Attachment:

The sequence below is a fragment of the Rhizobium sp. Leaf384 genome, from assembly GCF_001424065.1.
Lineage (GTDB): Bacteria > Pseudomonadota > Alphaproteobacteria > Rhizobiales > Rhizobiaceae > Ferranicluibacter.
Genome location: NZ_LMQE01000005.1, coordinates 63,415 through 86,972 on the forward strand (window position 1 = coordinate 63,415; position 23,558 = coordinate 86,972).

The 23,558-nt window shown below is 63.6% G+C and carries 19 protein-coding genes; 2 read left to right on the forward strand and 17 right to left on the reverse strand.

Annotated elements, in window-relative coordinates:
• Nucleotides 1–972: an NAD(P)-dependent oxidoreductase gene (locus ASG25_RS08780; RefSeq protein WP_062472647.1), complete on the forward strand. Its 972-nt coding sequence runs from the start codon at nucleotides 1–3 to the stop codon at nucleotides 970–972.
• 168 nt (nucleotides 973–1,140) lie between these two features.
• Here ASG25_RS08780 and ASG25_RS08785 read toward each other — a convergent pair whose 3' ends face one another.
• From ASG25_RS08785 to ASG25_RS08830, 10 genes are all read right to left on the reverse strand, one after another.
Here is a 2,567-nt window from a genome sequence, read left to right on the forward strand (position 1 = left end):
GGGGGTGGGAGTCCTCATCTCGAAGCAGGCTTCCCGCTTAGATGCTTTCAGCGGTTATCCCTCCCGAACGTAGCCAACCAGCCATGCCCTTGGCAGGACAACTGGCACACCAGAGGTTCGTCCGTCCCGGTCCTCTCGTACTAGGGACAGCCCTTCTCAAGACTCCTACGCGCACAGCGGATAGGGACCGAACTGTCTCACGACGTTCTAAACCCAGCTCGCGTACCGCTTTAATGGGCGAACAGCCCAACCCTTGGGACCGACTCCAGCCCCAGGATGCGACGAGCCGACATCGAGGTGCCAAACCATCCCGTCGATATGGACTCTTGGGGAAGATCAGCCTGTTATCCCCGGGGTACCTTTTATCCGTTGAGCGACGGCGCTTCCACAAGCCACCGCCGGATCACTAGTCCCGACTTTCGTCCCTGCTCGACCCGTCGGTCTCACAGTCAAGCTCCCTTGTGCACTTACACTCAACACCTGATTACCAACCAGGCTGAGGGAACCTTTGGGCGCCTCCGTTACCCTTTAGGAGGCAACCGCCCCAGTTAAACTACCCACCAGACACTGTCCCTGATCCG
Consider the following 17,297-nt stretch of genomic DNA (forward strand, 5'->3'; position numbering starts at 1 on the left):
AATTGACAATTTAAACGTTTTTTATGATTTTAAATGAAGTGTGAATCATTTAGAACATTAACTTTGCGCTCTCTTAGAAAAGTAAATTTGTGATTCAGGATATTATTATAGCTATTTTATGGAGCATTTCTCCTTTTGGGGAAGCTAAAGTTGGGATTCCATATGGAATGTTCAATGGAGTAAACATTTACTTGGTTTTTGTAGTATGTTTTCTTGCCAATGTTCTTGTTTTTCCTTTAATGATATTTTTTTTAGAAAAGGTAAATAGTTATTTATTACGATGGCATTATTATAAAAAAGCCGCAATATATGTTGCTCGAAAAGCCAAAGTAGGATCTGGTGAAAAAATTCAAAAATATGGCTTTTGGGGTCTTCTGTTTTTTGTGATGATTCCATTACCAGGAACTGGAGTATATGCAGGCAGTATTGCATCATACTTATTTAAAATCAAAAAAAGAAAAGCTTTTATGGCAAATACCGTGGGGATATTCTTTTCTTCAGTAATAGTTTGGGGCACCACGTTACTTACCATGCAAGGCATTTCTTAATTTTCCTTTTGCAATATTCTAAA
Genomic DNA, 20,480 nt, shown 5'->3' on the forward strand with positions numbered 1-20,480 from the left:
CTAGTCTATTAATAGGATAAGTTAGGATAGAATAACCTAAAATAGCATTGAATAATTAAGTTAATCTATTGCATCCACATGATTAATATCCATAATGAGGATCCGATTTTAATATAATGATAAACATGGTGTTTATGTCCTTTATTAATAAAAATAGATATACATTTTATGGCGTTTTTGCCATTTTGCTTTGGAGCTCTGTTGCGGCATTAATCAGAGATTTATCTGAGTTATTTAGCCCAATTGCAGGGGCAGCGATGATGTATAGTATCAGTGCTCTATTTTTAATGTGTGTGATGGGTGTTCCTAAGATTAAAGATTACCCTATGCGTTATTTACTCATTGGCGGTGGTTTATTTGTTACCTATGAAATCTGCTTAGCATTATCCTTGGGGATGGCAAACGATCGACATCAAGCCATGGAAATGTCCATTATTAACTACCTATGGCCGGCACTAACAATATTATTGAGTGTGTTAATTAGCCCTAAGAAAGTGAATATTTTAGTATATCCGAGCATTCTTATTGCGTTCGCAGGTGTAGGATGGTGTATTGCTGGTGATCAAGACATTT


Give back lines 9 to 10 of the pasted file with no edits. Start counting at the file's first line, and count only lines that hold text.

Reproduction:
• From ASG25_RS08785 to ASG25_RS08830, 10 genes are all read right to left on the reverse strand, one after another.
Here is a 2,567-nt window from a genome sequence, read left to right on the forward strand (position 1 = left end):